Waterfalls can sometimes be overrated, but the awe-inspiring Iguazu Falls lives up the hype. I’ve never seen so much fresh water in my life, which is saying something coming from someone who grew up in Minnesota, nicknamed “Land of 10,000 Lakes.”


The falls straddle the border between Argentina and Brazil, and can be visited from national parks in both countries. The parks operate independently, so visiting both in one day would be a logistical challenge, not to mention exhausting.

So, which side is better? In short, Brazil, but both are excellent if you have time.



I preferred the Brazilian side for one simple reason: the views are better.

The Brazilian side takes 2-3 hours to complete, and offers varied glimpses of the falls to visitors as they make their way down lush switchbacks toward the base of the falls. Further from the perpetual mist, these viewpoints make for the best photo opportunities.

Getting to the park: From Foz do Iguaçu, the two main options are taking a bus or taxi. The bus takes around 50 minutes and costs around R $3 ($0.78 USD), while a taxi is around 20-25 minutes and costs around R $65 ($16.83). To take the bus, you can go to the main bus terminal, or just ask the front desk at your hotel or hostel where the nearest bus stop is.

Cost: The entrance fee for Iguaçu National Park was R $63.60 ($16 USD) as of July, 2018.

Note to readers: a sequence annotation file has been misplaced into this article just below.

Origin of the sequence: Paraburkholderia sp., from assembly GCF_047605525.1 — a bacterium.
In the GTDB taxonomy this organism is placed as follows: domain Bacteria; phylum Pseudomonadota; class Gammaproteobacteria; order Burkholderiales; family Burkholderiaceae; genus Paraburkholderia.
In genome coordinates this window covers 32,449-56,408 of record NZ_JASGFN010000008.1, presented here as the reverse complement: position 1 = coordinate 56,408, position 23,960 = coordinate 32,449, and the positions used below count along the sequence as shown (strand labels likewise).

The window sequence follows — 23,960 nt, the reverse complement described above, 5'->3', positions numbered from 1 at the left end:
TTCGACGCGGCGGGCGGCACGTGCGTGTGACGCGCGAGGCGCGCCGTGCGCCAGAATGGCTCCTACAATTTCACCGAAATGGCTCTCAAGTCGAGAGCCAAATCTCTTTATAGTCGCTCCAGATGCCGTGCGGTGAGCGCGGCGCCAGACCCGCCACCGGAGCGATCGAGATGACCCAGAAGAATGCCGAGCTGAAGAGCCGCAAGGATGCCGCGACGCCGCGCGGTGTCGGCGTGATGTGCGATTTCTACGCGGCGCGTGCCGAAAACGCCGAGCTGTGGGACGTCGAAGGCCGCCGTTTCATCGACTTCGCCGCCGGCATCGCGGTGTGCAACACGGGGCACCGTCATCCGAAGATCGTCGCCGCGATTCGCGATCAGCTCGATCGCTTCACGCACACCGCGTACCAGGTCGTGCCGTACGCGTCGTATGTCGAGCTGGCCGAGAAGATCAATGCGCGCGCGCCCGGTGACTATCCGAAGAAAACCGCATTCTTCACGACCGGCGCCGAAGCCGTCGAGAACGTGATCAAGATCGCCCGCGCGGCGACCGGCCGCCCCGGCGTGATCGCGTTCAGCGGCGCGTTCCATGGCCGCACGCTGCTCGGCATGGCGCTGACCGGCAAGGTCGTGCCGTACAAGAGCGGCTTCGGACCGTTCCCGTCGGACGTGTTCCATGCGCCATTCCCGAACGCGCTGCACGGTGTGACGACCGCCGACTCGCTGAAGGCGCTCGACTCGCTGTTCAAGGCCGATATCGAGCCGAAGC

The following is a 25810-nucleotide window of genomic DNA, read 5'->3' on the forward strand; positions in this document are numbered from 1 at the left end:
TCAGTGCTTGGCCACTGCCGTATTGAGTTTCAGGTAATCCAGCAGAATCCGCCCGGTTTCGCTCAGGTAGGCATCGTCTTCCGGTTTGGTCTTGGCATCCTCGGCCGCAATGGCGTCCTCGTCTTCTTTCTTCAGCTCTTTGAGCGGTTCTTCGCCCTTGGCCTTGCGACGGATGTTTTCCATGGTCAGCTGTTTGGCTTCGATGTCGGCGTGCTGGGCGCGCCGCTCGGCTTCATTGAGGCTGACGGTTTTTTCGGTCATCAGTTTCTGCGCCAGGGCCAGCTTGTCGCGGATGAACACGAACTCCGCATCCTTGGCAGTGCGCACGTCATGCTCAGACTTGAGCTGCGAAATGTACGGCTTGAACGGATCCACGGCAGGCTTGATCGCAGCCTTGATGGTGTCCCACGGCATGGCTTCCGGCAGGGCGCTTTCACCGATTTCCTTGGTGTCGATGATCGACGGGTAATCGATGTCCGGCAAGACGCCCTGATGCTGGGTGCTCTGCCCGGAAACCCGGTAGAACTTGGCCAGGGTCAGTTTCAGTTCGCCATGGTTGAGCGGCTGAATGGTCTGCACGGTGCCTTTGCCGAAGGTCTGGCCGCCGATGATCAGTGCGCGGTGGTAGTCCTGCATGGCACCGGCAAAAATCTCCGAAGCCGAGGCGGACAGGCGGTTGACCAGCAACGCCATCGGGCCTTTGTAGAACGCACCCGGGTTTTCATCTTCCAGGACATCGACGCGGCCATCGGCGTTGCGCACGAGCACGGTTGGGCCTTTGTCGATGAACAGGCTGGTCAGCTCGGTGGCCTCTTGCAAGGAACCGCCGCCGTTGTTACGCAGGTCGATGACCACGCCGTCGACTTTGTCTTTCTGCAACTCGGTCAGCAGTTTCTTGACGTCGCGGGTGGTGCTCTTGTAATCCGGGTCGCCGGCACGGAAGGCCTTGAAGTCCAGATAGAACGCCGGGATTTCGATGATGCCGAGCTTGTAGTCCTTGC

Where to stay: In Foz do Iguaçu, I stayed at the Che Lagarto Hostel. It was one of the largest hostels I’ve ever stayed at, which gave it more of a hotel feel. The beds were comfortable, bathrooms recently renovated, and free breakfast was tasty and plentiful. The biggest drawback for me was that they only had two or three people working the front desk at any given time, and with hundreds of guests, it was nearly impossible to ask questions, but overall I would still recommend it.


Parque das Aves

The Parque das Aves (Bird Park) is a conservation and rescue center for over 150 different species of exotic birds. It’s located about five minutes’ walk from the main entrance of Iguaçu National Park, making it convenient to visit both in one day.


The entrance is R $45 ($11.54 USD), and you can expect to spend between 1 and 2 hours there, which I felt was one hundred percent worth it. The facility is beautiful and well-maintained, with spacious exhibits that still allow you to get an excellent view of the birds.